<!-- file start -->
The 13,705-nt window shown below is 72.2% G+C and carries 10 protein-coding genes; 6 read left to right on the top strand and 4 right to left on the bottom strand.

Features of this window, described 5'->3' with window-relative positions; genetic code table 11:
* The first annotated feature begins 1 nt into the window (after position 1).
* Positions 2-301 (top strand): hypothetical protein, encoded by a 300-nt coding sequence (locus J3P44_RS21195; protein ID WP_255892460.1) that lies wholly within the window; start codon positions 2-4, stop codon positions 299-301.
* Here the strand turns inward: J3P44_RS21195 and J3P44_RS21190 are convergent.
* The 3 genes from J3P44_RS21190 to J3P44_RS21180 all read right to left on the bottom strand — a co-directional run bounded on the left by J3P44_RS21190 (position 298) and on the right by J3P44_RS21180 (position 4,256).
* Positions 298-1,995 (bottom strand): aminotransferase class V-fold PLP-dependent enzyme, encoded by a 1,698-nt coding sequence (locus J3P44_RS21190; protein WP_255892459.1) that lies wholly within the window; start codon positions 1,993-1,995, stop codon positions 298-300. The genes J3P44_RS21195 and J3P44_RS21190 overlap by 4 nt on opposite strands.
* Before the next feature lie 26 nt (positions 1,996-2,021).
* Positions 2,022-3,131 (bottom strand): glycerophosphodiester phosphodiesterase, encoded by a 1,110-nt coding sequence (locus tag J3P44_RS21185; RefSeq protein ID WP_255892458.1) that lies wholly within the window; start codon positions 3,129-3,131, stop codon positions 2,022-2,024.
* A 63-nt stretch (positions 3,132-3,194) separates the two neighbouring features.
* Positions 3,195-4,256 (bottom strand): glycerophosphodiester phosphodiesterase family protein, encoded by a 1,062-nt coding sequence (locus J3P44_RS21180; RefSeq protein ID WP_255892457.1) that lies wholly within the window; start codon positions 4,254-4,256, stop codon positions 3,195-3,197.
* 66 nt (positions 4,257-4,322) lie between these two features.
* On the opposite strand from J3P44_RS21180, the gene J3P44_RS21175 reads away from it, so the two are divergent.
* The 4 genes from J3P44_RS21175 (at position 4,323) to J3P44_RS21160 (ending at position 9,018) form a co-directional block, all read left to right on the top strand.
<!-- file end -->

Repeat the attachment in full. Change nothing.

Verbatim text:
The 13,705-nt window shown below is 72.2% G+C and carries 10 protein-coding genes; 6 read left to right on the top strand and 4 right to left on the bottom strand.

Features of this window, described 5'->3' with window-relative positions; genetic code table 11:
* The first annotated feature begins 1 nt into the window (after position 1).
* Positions 2-301 (top strand): hypothetical protein, encoded by a 300-nt coding sequence (locus J3P44_RS21195; protein ID WP_255892460.1) that lies wholly within the window; start codon positions 2-4, stop codon positions 299-301.
* Here the strand turns inward: J3P44_RS21195 and J3P44_RS21190 are convergent.
* The 3 genes from J3P44_RS21190 to J3P44_RS21180 all read right to left on the bottom strand — a co-directional run bounded on the left by J3P44_RS21190 (position 298) and on the right by J3P44_RS21180 (position 4,256).
* Positions 298-1,995 (bottom strand): aminotransferase class V-fold PLP-dependent enzyme, encoded by a 1,698-nt coding sequence (locus J3P44_RS21190; protein WP_255892459.1) that lies wholly within the window; start codon positions 1,993-1,995, stop codon positions 298-300. The genes J3P44_RS21195 and J3P44_RS21190 overlap by 4 nt on opposite strands.
* Before the next feature lie 26 nt (positions 1,996-2,021).
* Positions 2,022-3,131 (bottom strand): glycerophosphodiester phosphodiesterase, encoded by a 1,110-nt coding sequence (locus tag J3P44_RS21185; RefSeq protein ID WP_255892458.1) that lies wholly within the window; start codon positions 3,129-3,131, stop codon positions 2,022-2,024.
* A 63-nt stretch (positions 3,132-3,194) separates the two neighbouring features.
* Positions 3,195-4,256 (bottom strand): glycerophosphodiester phosphodiesterase family protein, encoded by a 1,062-nt coding sequence (locus J3P44_RS21180; RefSeq protein ID WP_255892457.1) that lies wholly within the window; start codon positions 4,254-4,256, stop codon positions 3,195-3,197.
* 66 nt (positions 4,257-4,322) lie between these two features.
* On the opposite strand from J3P44_RS21180, the gene J3P44_RS21175 reads away from it, so the two are divergent.
* The 4 genes from J3P44_RS21175 (at position 4,323) to J3P44_RS21160 (ending at position 9,018) form a co-directional block, all read left to right on the top strand.